76ers-Hawks: Rookie Tyrese Maxey proves he deserves more minutes after being Philadelphia’s ‘spark’ in Game 6


Postseason basketball is all about adjustments. Series can be won or lost by the type — and timing — of adjustments coaches make. During Game 6 between the Philadelphia 76ers and Atlanta Hawks on Friday night, Sixers coach Doc Rivers made a major adjustment by turning to Tyrese Maxey, and it paid off in a big way as the rookie guard proved to be a difference-maker in the contest. 

Heading into the game, Maxey had played a total of 33 minutes and scored just 13 total points over the first five games of the series against Atlanta, and as a result he was largely a non-factor. However, when the Sixers needed a spark in Game 6 after falling behind early with their season hanging in the balance, Maxey was ready to deliver. He entered the game around the midway point of the first quarter with the Sixers down 20-8, and right away he provided some instant offense. Maxey went 3 for 3 from the floor and scored six points in that first quarter to keep them afloat while their other key contributors were struggling to produce points.  His production in the first quarter gave the Sixers some much-needed momentum that they were able to carry over to the rest of the game en route to a season-saving 104-99 win. 

Maxey was also huge for Philadelphia in the fourth quarter of the contest. He played over 10 minutes in that final quarter and scored seven points (it would have been 10, but one of his made 3s didn’t count because Lou Williams committed an off-ball foul before the shot was released), including four clutch, game-sealing free throws. In all, Maxey played 29 minutes and finished with 16 points, seven rebounds, an assist, a steal and a block. He was a game-high plus-12 during his time on the floor, and he also played some tenacious defense on Hawks star guard Trae Young in the guts of the game. 

Maxey’s play was a major catalyst for Philadelphia, and he was a huge part of the reason why the Sixers were able to win the game, and force a decisive Game 7 in Philadelphia on Sunday night. Afterward, Maxey’s teammates were eager to give him his flowers.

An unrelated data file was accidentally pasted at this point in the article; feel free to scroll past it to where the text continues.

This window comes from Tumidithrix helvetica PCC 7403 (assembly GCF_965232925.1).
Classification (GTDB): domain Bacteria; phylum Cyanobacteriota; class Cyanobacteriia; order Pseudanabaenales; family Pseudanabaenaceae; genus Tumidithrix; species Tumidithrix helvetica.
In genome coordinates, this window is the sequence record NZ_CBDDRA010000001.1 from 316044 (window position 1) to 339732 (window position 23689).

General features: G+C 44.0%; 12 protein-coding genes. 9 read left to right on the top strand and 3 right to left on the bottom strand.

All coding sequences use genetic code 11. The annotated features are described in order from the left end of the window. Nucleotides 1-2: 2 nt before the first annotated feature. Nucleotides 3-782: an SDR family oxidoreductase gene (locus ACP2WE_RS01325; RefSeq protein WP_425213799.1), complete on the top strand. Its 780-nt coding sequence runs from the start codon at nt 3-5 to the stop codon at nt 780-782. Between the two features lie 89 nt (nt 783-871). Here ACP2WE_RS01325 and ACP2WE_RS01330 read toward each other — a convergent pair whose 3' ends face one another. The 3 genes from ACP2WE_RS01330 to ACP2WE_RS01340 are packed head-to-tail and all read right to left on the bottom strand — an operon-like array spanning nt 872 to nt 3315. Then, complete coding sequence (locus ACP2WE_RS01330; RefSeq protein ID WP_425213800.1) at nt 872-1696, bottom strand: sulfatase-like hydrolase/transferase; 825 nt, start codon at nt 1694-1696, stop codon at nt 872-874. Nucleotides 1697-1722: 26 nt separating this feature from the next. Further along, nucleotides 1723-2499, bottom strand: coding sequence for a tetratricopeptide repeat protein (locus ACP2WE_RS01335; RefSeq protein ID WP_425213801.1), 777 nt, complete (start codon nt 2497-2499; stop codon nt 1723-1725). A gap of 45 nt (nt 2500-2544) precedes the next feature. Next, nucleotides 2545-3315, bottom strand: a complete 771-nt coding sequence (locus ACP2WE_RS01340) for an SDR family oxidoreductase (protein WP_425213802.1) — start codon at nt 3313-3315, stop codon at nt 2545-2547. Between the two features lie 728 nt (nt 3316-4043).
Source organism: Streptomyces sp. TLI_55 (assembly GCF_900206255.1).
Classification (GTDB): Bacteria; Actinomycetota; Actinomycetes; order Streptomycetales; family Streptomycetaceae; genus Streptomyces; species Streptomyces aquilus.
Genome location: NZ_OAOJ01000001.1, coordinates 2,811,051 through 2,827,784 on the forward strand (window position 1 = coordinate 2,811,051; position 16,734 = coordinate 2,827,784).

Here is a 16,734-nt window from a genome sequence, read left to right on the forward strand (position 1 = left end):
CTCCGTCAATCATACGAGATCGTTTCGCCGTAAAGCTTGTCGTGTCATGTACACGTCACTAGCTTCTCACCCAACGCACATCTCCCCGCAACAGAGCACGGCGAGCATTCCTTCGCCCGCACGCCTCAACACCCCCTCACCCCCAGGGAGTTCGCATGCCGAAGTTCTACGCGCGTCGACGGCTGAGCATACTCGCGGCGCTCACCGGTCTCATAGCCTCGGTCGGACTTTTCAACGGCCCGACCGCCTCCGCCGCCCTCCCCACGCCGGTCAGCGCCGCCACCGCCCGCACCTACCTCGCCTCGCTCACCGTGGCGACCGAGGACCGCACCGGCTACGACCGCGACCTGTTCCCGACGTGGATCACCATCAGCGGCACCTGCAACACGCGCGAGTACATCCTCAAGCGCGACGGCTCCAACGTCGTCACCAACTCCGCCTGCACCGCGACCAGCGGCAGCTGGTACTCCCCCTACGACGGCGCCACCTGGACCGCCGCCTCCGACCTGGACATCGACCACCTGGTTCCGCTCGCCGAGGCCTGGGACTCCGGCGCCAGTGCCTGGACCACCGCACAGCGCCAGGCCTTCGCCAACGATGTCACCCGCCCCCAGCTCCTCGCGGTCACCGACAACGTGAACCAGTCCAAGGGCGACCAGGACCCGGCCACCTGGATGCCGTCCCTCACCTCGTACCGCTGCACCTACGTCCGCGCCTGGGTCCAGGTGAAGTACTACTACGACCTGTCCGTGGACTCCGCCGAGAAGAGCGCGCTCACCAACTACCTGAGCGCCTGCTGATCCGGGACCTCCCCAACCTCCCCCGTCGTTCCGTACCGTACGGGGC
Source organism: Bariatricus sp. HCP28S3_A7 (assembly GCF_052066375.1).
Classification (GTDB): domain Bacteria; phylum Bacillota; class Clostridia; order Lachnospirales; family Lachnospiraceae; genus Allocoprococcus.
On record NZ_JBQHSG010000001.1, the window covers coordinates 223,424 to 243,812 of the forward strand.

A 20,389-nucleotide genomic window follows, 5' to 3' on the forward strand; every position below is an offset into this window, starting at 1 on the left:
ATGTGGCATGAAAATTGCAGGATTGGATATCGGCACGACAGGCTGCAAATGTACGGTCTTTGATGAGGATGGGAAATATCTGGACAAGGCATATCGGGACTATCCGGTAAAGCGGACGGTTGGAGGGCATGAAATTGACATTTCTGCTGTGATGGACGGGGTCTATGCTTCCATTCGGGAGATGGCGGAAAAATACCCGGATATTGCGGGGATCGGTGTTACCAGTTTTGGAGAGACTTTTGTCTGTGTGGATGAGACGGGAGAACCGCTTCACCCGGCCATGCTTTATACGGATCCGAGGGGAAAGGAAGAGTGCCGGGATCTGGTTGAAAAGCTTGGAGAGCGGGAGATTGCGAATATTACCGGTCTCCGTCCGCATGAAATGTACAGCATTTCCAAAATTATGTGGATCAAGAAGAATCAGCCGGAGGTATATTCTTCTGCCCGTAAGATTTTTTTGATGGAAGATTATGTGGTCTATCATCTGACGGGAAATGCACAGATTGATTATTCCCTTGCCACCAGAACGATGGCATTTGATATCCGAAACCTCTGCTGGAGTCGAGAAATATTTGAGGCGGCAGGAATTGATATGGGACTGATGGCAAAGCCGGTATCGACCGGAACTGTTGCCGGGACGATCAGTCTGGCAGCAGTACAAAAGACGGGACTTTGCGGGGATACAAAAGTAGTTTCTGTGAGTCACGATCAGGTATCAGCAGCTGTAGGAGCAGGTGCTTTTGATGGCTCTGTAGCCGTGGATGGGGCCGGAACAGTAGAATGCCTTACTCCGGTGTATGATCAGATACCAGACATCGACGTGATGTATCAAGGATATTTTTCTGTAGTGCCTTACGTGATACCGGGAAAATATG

“He just had guts out there. He had confidence,” Tobias Harris said of Maxey. “The minute he stepped on that floor, he gave us a boost. … He wasn’t scared of the moment, wasn’t shy at all. He got to his spots and just gave us a big boost of energy out there and that helped us. … He was the spark of the game for us.” 

“Without Tyrese, we also don’t win that game,” Joel Embiid added. “Maxey was huge tonight. He made plays for others offensively and defensively, pushing the pace when Ben was in foul trouble. I’m really happy for him.”  

As a 20-year-old rookie on a deep contending team, Maxey’s playing time was inconsistent all season, but he made the most of it, and he’s always ready when his number is called, as evidenced by his performance on Friday night. His poise in what amounted to the biggest game that he ever played in was extremely impressive, albeit not out of character. No moment has seemed too big for Maxey this season, and Game 6 was yet another example of that. 

“I’ve been saying it all year, I have one choice and that’s to stay ready for what the coaching staff tells me to do,” Maxey said after the game. “… Preparation prevents poor performance. My dad told me that when I was in second grade, and I’ll never forget it. That is why I was in the gym every single day, every off day. There are no days off. The same thing will happen tomorrow. Once you prepare properly, you build your own confidence. That’s how you become successful.”   

As a guard capable of creating his own offense, either by beating his man off the dribble and getting into the paint or making plays out of the pick-and-roll, Maxey provides the Sixers with a dynamic dimension that they otherwise lack. This is an issue that they’ve tried to address for years now, dating back to when they selected Markelle Fultz with the first overall pick in the 2017 NBA Draft. When he plays like he did in Game 6, Maxey looks a lot like the player that they hoped Fultz would be. 

Philadelphia’s glaring lack of offensive creation down the stretch was a big part of the reason that it blew 18-plus point leads in Games 5 and 6 against Atlanta. Had Maxey been in there, perhaps things would have gone differently. Better late than never, though, and now that the Sixers have seen just how effective Maxey can be in postseason play, he should be in line for major minutes again in Game 7, and beyond, if the Sixers are able to advance. 





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